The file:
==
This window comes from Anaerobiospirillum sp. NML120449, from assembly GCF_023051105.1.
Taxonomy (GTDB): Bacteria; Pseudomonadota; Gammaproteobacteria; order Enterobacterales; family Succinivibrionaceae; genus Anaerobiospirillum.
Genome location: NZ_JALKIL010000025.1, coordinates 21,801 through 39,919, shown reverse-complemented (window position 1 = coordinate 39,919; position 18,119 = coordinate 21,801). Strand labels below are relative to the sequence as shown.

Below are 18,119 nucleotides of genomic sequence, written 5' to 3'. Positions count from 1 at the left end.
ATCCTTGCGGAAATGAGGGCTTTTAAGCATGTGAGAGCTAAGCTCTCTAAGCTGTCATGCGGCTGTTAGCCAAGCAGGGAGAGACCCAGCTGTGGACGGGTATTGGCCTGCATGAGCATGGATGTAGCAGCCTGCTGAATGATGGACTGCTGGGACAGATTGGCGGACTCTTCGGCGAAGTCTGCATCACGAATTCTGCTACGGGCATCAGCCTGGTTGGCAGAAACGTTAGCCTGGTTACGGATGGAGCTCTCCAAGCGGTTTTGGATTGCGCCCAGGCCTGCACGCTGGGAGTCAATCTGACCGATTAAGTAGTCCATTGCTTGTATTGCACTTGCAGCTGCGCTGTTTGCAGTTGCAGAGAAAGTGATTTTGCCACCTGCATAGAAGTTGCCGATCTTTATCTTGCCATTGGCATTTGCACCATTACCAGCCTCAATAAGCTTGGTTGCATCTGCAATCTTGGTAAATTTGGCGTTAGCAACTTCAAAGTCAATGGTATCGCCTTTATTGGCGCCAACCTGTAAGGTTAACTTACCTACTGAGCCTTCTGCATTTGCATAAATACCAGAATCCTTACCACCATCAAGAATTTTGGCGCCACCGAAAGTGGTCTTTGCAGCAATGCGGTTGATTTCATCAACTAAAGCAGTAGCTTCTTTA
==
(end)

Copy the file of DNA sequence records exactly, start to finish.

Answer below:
This window comes from Anaerobiospirillum sp. NML120449, from assembly GCF_023051105.1.
Taxonomy (GTDB): Bacteria; Pseudomonadota; Gammaproteobacteria; order Enterobacterales; family Succinivibrionaceae; genus Anaerobiospirillum.
Genome location: NZ_JALKIL010000025.1, coordinates 21,801 through 39,919, shown reverse-complemented (window position 1 = coordinate 39,919; position 18,119 = coordinate 21,801). Strand labels below are relative to the sequence as shown.

Below are 18,119 nucleotides of genomic sequence, written 5' to 3'. Positions count from 1 at the left end.
ATCCTTGCGGAAATGAGGGCTTTTAAGCATGTGAGAGCTAAGCTCTCTAAGCTGTCATGCGGCTGTTAGCCAAGCAGGGAGAGACCCAGCTGTGGACGGGTATTGGCCTGCATGAGCATGGATGTAGCAGCCTGCTGAATGATGGACTGCTGGGACAGATTGGCGGACTCTTCGGCGAAGTCTGCATCACGAATTCTGCTACGGGCATCAGCCTGGTTGGCAGAAACGTTAGCCTGGTTACGGATGGAGCTCTCCAAGCGGTTTTGGATTGCGCCCAGGCCTGCACGCTGGGAGTCAATCTGACCGATTAAGTAGTCCATTGCTTGTATTGCACTTGCAGCTGCGCTGTTTGCAGTTGCAGAGAAAGTGATTTTGCCACCTGCATAGAAGTTGCCGATCTTTATCTTGCCATTGGCATTTGCACCATTACCAGCCTCAATAAGCTTGGTTGCATCTGCAATCTTGGTAAATTTGGCGTTAGCAACTTCAAAGTCAATGGTATCGCCTTTATTGGCGCCAACCTGTAAGGTTAACTTACCTACTGAGCCTTCTGCATTTGCATAAATACCAGAATCCTTACCACCATCAAGAATTTTGGCGCCACCGAAAGTGGTCTTTGCAGCAATGCGGTTGATTTCATCAACTAAAGCAGTAGCTTCTTTA